To control a multitude physically, mentally, and emotionally requires power. Power can make others fear an individual. Based on the oxford’s dictionary, power is the capacity or ability to direct or influence the behavior of others or the course of events. During ancient times, mortals believed in multiple gods indicating they were polytheistic, which their basis of living was under the perception that mortals had to please and satisfy the gods desires. By comparing and contrasting the power of the gods in both novels being a weapon or downfall in both “Iliad” and “The Odyssey”.
Sometimes it is best to understand the law first before obeying it. When one thinks a law is unjust, they will go out of their way to go against it and do something about it. At a certain point, one doesn’t have to act accordingly to what they don’t believe in, but they can’t do whatever pleases them. There has been many controversies involving the act of non violence civil disobedience. Although most feel like breaking an unjust law might be the best solution to what they think is right, in reality, I agree to the fact that people are afraid to face the consequences that are given after their actions.
1) Yes, I believe Cleomedes’ actions map onto Maurizio’s “Five traits of Greek Heroes”. Maurizio’s first trait was that “a hero was understood to be a man who died.” (436) in Cleomedes’ case this maps onto the five traits because in the passage Cleomedes dies. Furthermore, his death is shrouded in mystery because no one knows how he died.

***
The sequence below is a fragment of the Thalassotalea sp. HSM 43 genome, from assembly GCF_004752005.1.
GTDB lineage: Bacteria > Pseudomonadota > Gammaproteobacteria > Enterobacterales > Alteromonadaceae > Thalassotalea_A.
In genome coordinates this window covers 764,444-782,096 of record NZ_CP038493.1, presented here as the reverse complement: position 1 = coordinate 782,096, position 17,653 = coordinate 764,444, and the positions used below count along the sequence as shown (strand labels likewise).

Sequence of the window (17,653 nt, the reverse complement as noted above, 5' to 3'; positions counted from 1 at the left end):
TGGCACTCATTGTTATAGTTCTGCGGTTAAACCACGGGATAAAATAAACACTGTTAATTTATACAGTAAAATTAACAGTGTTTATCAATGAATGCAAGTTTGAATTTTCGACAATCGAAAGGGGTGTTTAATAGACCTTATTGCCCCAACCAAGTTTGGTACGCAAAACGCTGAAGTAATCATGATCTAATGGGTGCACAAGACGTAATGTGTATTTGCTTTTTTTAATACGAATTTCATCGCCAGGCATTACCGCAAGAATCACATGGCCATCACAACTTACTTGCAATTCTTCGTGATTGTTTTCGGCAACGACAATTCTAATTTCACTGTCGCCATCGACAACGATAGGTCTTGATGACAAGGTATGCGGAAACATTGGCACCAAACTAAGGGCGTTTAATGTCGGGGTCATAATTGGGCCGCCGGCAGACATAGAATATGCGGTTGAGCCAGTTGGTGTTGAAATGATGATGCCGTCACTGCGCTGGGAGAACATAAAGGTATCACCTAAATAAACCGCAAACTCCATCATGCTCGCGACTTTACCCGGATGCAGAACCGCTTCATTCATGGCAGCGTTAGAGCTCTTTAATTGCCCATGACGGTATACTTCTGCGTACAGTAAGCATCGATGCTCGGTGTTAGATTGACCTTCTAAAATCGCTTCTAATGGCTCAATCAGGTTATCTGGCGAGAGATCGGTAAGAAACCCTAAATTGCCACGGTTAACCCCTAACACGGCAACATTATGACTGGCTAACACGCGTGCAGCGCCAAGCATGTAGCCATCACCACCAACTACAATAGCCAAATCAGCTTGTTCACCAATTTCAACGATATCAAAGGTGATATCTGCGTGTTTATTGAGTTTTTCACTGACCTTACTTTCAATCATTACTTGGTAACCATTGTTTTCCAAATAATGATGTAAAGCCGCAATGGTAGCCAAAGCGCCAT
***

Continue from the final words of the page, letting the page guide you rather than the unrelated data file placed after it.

“‘Baboom. The name is Hades, lord of the dead, hi, how you doing?’” (Hercules). There are many gods and goddesses in Greek Mythology but none quite as mistreated and judged as Hades, the god of the Underworld. Many believe he is evil, but the following will explain some of the many misconceptions about Hades.
This interesting and most intriguing and most intriguing claim on how shakespeare will hepl you in life and no matter who are you can read. Miachel Mack makes an article on how shakespeare makes the person better and how shakespaere can help you in life and love. He shows this by appealing on the aduidence and then explaining how shakespeare is as important as any other course, he then shows how shakespeare are good for the heart and mind and how thier connected. Mack produces an ineffective argument that Shakespeare is good for the person and tells how you can get it and shows why you should read it through his use of claims and evidence and trying to appealing to the audinence. One structure that mack uses to advance his argument in his use of claims and on how Shakespeare is important.